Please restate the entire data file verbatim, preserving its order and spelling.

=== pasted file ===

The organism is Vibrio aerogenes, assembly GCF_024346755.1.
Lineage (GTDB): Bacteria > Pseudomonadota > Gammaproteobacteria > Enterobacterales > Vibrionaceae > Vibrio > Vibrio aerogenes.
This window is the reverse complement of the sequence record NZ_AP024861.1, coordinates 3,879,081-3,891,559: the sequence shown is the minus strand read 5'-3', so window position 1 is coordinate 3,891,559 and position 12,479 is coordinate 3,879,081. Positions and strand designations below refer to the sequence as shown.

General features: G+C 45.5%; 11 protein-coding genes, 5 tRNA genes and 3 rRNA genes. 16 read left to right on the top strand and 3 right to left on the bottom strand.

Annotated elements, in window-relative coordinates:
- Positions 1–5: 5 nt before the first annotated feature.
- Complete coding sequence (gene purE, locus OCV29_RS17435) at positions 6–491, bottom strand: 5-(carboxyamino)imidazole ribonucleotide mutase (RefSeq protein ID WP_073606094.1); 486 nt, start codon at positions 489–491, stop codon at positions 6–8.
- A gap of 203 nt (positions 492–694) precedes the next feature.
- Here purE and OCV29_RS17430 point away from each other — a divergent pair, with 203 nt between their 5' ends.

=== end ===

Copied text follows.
The organism is Vibrio aerogenes, assembly GCF_024346755.1.
Lineage (GTDB): Bacteria > Pseudomonadota > Gammaproteobacteria > Enterobacterales > Vibrionaceae > Vibrio > Vibrio aerogenes.
This window is the reverse complement of the sequence record NZ_AP024861.1, coordinates 3,879,081-3,891,559: the sequence shown is the minus strand read 5'-3', so window position 1 is coordinate 3,891,559 and position 12,479 is coordinate 3,879,081. Positions and strand designations below refer to the sequence as shown.

General features: G+C 45.5%; 11 protein-coding genes, 5 tRNA genes and 3 rRNA genes. 16 read left to right on the top strand and 3 right to left on the bottom strand.

Annotated elements, in window-relative coordinates:
- Positions 1–5: 5 nt before the first annotated feature.
- Complete coding sequence (gene purE, locus OCV29_RS17435) at positions 6–491, bottom strand: 5-(carboxyamino)imidazole ribonucleotide mutase (RefSeq protein ID WP_073606094.1); 486 nt, start codon at positions 489–491, stop codon at positions 6–8.
- A gap of 203 nt (positions 492–694) precedes the next feature.
- Here purE and OCV29_RS17430 point away from each other — a divergent pair, with 203 nt between their 5' ends.